Oil focus to shift back to Iran once trade tariff resolved

Oil prices along with most risk assets are moving almost in sync on trade tariff updates.  In the event, we see a negative outcome and tariffs are implemented and China queues up retaliatory measures, we will see equities selloff harder than we will see oil prices slide.  Crude prices are likely to be supported on geopolitical risks.  West Texas Intermediate crude is roughly 9% off the April highs and we could see buyers remain in place if we see the $60 level hold.  If talks completely fell apart, US equities could tumble 10% along with crude, but that is the least likely outcome.

In the short-term, we could see the Iran situation be the biggest bullish catalyst for oil prices.  With the ending of the US sanction waivers becoming effective this month, Iranian shipments are falling sharply.  China, India, South Korea and Japan are now faced with finding a new provider for roughly 1 million barrels crude or face sanctions from the US.  While Saudi Arabia, Iraq and Russia will pick up the slack, the spare capacity available could see some delays in filling immediate needs.  Iran is definitely feeling further economic pressure as no tankers were seen leaving their terminals so far in May.  Further economic pain could see this escalate dangerously with increased Iranian actions to shutdown the Strait of Hormuz or military mobilization.

While the tariff uncertainty remains high on how this will unfold, the base case remains that a deal will get done either in May or early June.  Both the Chinese and US are applying standard negotiating tactics that could see the situation get uglier before paving the way forward for a deal.  Crude is likely to react poorly on major trade disappointments, but it should be supported on the geopolitical risks from Iran, Venezuela, and Libya.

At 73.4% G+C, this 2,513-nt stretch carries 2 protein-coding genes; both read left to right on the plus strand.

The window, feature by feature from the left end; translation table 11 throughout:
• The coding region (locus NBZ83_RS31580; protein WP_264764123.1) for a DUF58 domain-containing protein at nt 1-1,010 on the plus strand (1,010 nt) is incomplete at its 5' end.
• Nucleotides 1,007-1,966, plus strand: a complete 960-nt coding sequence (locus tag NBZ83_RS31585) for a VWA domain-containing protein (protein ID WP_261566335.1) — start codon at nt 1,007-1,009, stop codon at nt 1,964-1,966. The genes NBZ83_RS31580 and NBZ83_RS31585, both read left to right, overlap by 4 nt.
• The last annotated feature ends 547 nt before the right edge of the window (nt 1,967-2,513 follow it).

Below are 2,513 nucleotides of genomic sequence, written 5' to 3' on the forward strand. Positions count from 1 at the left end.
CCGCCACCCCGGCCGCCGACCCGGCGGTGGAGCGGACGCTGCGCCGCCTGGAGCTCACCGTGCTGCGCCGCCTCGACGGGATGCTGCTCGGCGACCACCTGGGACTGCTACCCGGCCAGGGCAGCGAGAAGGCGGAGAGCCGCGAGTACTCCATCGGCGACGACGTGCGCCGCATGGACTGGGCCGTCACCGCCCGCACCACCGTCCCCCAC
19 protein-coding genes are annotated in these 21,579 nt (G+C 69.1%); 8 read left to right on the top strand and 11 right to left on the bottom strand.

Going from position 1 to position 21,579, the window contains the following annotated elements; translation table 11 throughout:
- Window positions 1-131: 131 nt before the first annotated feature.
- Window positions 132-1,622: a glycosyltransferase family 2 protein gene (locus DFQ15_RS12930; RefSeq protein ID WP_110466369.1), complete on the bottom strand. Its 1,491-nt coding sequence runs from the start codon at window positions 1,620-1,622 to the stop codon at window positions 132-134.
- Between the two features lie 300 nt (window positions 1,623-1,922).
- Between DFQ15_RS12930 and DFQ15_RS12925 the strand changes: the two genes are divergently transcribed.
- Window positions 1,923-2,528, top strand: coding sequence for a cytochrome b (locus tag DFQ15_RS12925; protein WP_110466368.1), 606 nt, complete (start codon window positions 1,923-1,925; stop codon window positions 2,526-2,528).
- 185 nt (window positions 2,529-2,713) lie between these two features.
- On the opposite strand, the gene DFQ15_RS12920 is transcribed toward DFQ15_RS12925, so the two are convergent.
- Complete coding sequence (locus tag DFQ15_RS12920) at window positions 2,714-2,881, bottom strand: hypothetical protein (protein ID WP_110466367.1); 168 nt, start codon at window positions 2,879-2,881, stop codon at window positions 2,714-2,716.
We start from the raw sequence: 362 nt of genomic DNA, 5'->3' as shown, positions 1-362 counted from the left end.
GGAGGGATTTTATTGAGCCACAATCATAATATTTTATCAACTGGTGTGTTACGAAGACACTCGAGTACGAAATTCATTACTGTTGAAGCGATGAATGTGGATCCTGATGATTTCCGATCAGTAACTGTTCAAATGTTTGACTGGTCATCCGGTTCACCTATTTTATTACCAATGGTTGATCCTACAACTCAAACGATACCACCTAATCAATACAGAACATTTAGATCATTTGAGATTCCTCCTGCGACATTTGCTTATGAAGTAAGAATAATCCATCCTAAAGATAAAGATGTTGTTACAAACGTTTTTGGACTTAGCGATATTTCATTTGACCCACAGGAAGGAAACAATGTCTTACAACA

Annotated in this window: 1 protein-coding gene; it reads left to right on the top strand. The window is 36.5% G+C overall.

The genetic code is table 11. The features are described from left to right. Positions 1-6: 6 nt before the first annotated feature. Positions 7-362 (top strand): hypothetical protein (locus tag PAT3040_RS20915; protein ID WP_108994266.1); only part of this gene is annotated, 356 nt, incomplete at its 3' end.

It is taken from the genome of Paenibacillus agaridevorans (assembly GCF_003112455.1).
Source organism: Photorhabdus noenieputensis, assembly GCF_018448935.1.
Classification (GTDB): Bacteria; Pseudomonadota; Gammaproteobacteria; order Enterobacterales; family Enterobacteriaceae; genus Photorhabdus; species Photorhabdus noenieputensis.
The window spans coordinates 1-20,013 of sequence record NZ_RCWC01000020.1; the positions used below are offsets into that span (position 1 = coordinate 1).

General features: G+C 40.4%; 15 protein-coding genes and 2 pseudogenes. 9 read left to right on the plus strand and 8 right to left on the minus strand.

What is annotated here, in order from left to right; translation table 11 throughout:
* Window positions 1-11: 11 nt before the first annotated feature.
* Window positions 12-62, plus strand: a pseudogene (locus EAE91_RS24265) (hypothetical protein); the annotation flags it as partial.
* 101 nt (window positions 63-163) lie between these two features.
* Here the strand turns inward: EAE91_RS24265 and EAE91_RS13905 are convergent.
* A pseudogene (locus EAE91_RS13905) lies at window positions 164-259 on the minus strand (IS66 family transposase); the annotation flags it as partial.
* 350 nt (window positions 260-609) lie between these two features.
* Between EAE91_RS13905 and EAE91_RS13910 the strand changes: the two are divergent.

This article is for general information purposes only. It is not investment advice or a solution to buy or sell securities. Opinions are the authors; not necessarily that of OANDA Corporation or any of its affiliates, subsidiaries, officers or directors. Leveraged trading is high risk and not suitable for all. You could lose all of your deposited funds.

Ed Moya

Ed Moya

Senior Market Analyst at OANDA
With more than 20 years’ trading experience, Ed Moya is a market analyst with OANDA, producing up-to-the-minute fundamental analysis of geo-political events and monetary policies in the US, Europe, the Middle East and North Africa. Over the course of his career, he has worked with some of the world’s leading forex brokerages and research departments including Global Forex Trading, FX Solutions and Trading Advantage. Most recently he worked with TradeTheNews.com, where he provided market analysis on economic data and corporate news. Based in New York, Ed is a regular guest on several major financial television networks including BNN, CNBC, Fox Business, and Bloomberg. He is often quoted in leading print and online publications such as the Wall Street Journal and the Washington Post. He holds a BA in Economics from Rutgers University. Follow Ed on Twitter @edjmoya ‏
Ed Moya